She showed me a stack of books she'd gotten out of the local library--a lot of travel books and a history of opera. I told her how important my earnings from the business were in keeping me in theater and opera house ticket money as a kid. We talked a long while. I took some pictures and a staff member took one or two of us together before I said good-bye. I'll probably go down again next winter on one of my trips into the city. It's not that far from New York and she seemed to enjoy it tremendously.

Saturday night was the second of the RING operas, this one far better directed with scenes that crackled with energy and dramatic tension. The last two are next Friday and Saturday night.


Here’s a picture of the kind of rock that was blasted out to make way for the foundations of the new house. As you can see, it’s very complex stuff with all kinds of minerals, crystals, silica and other kinds of rock embedded in it. It’s volcanic and should make really interesting and beautifully colored facing for the big concrete piers across the front of the house.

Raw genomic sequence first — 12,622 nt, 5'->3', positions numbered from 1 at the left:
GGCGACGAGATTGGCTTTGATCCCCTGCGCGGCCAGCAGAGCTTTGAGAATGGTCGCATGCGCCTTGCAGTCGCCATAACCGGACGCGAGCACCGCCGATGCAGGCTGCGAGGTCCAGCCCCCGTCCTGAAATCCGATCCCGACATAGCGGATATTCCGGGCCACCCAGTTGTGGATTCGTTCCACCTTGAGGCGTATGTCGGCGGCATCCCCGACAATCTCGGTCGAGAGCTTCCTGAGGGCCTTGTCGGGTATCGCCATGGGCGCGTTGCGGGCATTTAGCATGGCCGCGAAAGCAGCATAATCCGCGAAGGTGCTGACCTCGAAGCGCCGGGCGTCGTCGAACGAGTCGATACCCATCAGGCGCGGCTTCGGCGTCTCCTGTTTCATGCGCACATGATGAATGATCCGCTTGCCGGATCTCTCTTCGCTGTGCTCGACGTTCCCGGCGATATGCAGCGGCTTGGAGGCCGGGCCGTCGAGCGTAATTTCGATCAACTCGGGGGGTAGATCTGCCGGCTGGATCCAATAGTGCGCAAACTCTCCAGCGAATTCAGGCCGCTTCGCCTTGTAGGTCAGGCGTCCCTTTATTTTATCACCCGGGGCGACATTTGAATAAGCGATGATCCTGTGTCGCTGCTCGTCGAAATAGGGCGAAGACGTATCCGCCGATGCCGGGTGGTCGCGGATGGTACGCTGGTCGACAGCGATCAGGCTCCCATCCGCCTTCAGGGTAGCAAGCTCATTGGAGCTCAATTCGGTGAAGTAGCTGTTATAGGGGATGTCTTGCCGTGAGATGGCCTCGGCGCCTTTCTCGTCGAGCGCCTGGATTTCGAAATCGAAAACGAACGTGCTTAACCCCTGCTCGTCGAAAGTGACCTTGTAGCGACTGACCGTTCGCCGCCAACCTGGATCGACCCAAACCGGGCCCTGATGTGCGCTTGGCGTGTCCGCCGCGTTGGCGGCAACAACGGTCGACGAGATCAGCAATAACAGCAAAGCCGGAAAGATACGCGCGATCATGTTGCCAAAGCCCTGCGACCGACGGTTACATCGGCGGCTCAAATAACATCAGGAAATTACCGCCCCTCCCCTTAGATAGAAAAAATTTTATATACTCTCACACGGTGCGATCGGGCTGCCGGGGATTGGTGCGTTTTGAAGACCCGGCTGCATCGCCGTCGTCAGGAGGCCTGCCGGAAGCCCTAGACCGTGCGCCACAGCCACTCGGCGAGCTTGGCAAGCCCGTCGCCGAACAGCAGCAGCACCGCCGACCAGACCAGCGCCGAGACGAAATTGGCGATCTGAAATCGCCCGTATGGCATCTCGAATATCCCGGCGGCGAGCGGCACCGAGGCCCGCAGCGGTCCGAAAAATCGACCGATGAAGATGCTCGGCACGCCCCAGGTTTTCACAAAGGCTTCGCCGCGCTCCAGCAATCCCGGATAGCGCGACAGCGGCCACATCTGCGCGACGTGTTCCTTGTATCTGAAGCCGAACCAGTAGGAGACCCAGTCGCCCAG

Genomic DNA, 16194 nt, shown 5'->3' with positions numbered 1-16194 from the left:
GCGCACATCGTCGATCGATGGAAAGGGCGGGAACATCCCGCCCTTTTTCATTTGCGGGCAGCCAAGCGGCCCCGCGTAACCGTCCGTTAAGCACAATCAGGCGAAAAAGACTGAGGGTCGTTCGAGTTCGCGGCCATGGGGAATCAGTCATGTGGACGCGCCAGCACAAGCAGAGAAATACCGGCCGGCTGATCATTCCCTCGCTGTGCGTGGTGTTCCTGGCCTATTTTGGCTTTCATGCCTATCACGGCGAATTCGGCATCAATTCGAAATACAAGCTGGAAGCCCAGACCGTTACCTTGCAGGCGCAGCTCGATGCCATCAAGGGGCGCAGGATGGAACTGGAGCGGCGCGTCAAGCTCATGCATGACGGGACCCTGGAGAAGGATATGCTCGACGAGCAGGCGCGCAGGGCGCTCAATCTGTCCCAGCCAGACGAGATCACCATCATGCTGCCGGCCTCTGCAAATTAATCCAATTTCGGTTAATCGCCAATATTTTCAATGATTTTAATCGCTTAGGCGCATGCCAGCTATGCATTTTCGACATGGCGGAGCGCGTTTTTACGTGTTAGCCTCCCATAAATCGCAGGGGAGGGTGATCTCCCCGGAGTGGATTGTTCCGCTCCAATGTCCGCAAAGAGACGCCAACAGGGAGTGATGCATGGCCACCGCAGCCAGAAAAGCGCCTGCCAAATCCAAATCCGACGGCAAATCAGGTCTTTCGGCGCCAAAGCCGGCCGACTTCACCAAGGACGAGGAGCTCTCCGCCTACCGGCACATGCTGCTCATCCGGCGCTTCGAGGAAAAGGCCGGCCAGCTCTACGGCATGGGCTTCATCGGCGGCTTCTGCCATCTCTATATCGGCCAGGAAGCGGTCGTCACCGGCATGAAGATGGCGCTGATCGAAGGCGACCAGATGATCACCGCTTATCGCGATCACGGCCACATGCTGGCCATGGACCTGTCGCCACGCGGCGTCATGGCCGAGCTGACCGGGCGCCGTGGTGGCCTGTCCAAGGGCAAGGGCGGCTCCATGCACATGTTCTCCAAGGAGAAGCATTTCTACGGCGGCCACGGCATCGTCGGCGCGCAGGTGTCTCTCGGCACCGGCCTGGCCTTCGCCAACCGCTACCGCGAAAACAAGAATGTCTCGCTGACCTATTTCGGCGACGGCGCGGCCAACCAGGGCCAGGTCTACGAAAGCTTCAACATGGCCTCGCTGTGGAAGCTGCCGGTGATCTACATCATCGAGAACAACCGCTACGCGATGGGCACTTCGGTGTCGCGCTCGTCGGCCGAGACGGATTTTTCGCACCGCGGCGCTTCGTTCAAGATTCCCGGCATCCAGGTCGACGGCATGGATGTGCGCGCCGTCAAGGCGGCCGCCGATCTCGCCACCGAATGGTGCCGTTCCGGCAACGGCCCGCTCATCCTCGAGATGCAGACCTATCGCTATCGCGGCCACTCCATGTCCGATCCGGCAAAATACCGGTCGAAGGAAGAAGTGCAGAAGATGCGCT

i would love to hear this Ring -but then again i am a Wagner nut.
I'm very happy that the $62 included the taxes. And when you refer to someone who is 94 and sharp as a tack, I thought you were talking about me.
It's been years since I was reminded of the great molasses flood. I remember my grandfather telling me about it when I was just a boy. Thanks for reminding me of an interesting story and a nice memory of my grandfather.
It sounds like you are having a great time! I am so glad to hear that your visit with your former employer went so well. Enjoy the rest of the cycle. $62 including taxes, what a bahgin! I can't wait to see pictures of the house when it is done.
I wonder what the room would have been like had you not been up-graded!

That rock is gorgeous. Absolutely beautiful.